We Remember Richie!

(Richie at 1950 World Series)

Richie "Whitey" Ashburn
Phillies Centerfielder 1948-1959
Phillies Broadcaster 1963-1997

Year Team AB H 2B 3B HR BB SO Avg.
1948 Philadelphia 463 154 17 4 2 60 22 .333
1949 Philadelphia 662 188 18 11 1 58 38 .284
1950 Philadelphia 594 180 25 14 2 63 32 .303
1951 Philadelphia 643 221 31 5 4 50 37 .344
1952 Philadelphia 613 173 31 6 1 75 30 .282
1953 Philadelphia 622 205 25 9 2 61 35 .330
1954 Philadelphia 559 175 16 8 1 125 46 .313
1955 Philadelphia 533 180 32 9 3 105 36 .338
1956 Philadelphia 628 190 26 8 3 79 45 .303
1957 Philadelphia 626 186 26 8 0 94 44 .297
1958 Philadelphia 615 215 24 13 2 97 48 .350
1959 Philadelphia 564 150 16 2 1 79 42 .266
1960 Chicago (NL) 547 159 16 5 0 116 50 .291
1961 Chicago (NL) 307 79 7 4 0 55 27 .257
1962 New York (NL) 389 119 7 3 7 81 39 .306

(Ashburn (sitting, second from right) with '51 Phils teammates)

On July 31, 1995, my two young sons and I, along with about 60 other police officers from Philadelphia, embarked on a pilgrimage to Cooperstown, New York, for the Baseball Hall of Fame Inductions of Mike Schmidt and Richie Ashburn, two legendary Philly players. We were joined at the Hall by over 200 buses and 30,000 Philadelphia fans who came to honor the inductees. It was the largest crowd ever to descend on Cooperstown. We came to cheer for Schmidt, who was undoubtedly the greatest third baseman ever. The Hall of Fame President remarked in his opening speech, that he knew how Moses felt when he parted the waters of the Red Sea, as he gazed upon the thousands of fans with Philly hats and shirts. Schmidt received a tremendous ovation when he was introduced, but it was immediately obvious that the hearts of the thousands of fans were there for Richie, a Philadelphia Icon since 1948. For fifteen years he had been a star center fielder for the Phillies, and for thirty five years he had broadcast the Phillies games on both television and radio. His appearance at the podium prompted an ovation which seemed like it would never end. Ashburn was overwhelmed and spoke with tears in his eyes. No Philadelphian, who ever heard or watched a ball game, will ever forget "Whitey" and his humor, class, love of the fans, and love of the game. In a city well known for its cynical and unforgiving fans, a city who bombed Santa with snow balls at Eagles games and has driven athletes to desperation, Ashburn had become the most well known and loved Philadelphian. Originally from Tilden, Nebraska, he made Philadelphia his home and for 50 years was central in the lives of baseball fans. Who can forget his stories of being beaned in the on-deck circle by Sal "the barber" Maglie for timing his pitches, and on another occasion how he hit a foul ball which struck a female fan, and struck her with another foul while she was being carried out on a stretcher. Overshadowed during his playing career by Mays, Williams, Mantle, Snider and DiMaggio, Philadelphians knew what they had and showed their appreciation over and over. To the shock of the baseball world, Ashburn passed away on September 10, 1997, only hours after finishing his radio broadcast. Over 20,000 fans attended his viewing in Memorial Hall a few days later. Goodbye Whitey! The game will never be the same.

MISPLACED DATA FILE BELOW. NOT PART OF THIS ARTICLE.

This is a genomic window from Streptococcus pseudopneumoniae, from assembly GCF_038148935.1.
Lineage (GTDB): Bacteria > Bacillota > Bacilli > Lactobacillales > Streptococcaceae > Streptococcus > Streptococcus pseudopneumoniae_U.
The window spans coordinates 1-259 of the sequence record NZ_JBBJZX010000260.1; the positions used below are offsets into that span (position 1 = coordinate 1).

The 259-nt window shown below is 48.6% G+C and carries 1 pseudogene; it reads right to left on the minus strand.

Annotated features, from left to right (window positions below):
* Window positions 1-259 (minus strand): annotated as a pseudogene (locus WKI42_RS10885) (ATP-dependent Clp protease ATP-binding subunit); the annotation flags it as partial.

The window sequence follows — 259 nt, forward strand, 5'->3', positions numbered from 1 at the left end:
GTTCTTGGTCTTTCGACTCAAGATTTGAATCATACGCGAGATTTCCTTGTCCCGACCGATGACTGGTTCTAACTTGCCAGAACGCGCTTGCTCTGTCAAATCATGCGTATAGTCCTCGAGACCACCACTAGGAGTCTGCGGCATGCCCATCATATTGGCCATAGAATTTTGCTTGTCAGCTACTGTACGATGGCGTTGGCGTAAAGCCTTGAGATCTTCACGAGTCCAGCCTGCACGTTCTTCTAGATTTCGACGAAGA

Whitey Enjoying the Ride to Cooperstown

Whitey at the Hall

You couldn't spend any substantial amount of time as a sports fan in Philadelphia without having a favorite "Whitey" memory. Mine involves a game in the late 80's. The Phillies had recently obtained Von Hayes from the Indians, and he was having a great year. He had become a favorite of local kids. My son, seven or eight at the time, was standing along the railing at the third base line in Veterans Stadium. Hayes and several other players were signing autographs. There was a large crowd of fans, but a seven year old boy is usually not deterred. He stood 50 yards away from Hayes holding out a ball for Hayes to sign. He was leaning over the railing. Ashburn, who had just concluded a pre-game on-field interview, walked by and saw him. He walked over to sign the ball, thinking it was his autograph he wanted. He pulled the ball back from Richie. Ashburn again tried to take the ball to sign it. He again pulled it back and pointed to Hayes, shaking his head NO! when Ashburn offered to sign it. By this time, Richie was amused, and so were the fans sitting along the field. After repeated attempts Ashburn smiled, threw his arms up in frustration, and walked away shaking his head. I am sure that was the only time in Richie's memory, that a fan had refused to accept his autograph!

With Manager Eddie Sawyer
and the Utica Blue Sox, 1945
Ashburn was a catcher!

Whitey in the Hall

September 10, 1997

Ashburn and Schmidt
Cooperstown Induction
July 31, 1995

Richie Makes the Hall

The Voice That Ran Through Our Lives

The Most Loved Philadelphian

(Ashburn and Andy Seminick
arrive at 30th St. Station
after World Series loss to Yanks in 1950)

A City Says Goodbye

Goodbye Whitey

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